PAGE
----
Thanks Ivan! I’ve been using Scribe SEO on my blog and like it enough but it’s not doing much more than I could actually do. It’s still a lot of work and just basically does the things I’m listing here. You still need to (a) pick the right words (b) write the content and (c) put them in the right place (and (d) hope for the best). I find it’s easier to just understand the process and walk through the whole process on your own.

  2. Jeremy commented on April 16, 2011   —   Link      Reply

    Great write up Josh. I have really been trying to understand SEO a lot more lately and this has some great tools I plan on using in the near future.

    • Josh commented on April 17, 2011   —   Link      Reply

      Thank you! Like I said in the post, you can’t really do SEO without knowing what you’re optimizing for. Report back when you start ranking!

  3. 5 Reasons That You Should Fire Your SEO “Professional” | Josh Can Help commented on July 5, 2011   —   Link      Reply

    [...] first one is where the expertise comes in. It’s about finding good keywords, using them properly, and figuring out if they are doing anything once they are in [...]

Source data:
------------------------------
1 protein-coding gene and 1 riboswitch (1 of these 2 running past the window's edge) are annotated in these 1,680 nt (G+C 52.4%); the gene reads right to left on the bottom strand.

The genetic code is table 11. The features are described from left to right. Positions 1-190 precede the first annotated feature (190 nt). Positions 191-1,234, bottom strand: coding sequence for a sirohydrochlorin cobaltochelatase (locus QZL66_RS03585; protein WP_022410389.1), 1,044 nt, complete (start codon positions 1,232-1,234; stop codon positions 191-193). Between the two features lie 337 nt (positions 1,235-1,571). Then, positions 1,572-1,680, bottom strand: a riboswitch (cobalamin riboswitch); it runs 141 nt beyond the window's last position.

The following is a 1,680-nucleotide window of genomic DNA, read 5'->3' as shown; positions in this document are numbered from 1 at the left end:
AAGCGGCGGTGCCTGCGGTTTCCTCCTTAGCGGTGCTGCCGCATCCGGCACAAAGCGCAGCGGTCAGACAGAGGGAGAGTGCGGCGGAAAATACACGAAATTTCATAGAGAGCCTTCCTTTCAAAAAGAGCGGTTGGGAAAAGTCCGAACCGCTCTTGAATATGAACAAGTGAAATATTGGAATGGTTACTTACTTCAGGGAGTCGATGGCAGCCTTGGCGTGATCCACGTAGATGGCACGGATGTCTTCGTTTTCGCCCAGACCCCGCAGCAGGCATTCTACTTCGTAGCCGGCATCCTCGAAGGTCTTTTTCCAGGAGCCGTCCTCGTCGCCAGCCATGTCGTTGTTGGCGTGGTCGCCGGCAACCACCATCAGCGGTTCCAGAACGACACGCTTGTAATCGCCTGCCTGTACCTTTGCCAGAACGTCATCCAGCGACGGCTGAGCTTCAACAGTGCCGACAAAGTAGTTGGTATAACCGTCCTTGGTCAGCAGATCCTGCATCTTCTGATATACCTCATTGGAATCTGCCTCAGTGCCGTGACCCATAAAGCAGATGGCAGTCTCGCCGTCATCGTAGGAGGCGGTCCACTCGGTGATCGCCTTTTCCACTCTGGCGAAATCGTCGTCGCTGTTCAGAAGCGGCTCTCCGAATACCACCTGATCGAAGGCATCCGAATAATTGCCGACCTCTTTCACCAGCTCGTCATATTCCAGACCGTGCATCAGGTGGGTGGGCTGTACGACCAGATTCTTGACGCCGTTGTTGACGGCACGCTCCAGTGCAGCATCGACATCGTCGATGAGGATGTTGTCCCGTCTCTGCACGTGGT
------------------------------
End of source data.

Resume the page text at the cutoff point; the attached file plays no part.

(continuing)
4. roi commented on September 17, 2012   —   Link      Reply

    I really like your work josh. I am struggled with Keyword things for my site, but your ideas gave clear initial idea to start. Thanks a lot

  5. SEO tips for Curators and Aggregators | WP-Drudge commented on November 30, 2012   —   Link      Reply

    [...] Choose a specific keyword phrase or two for your homepage and make sure those are in your title and description. You want to concentrate on 2 – 3 keyword phrases for you homepage max. The more you do for those phrases, the better you’ll compete. More information about choosing keywords can be found here. [...]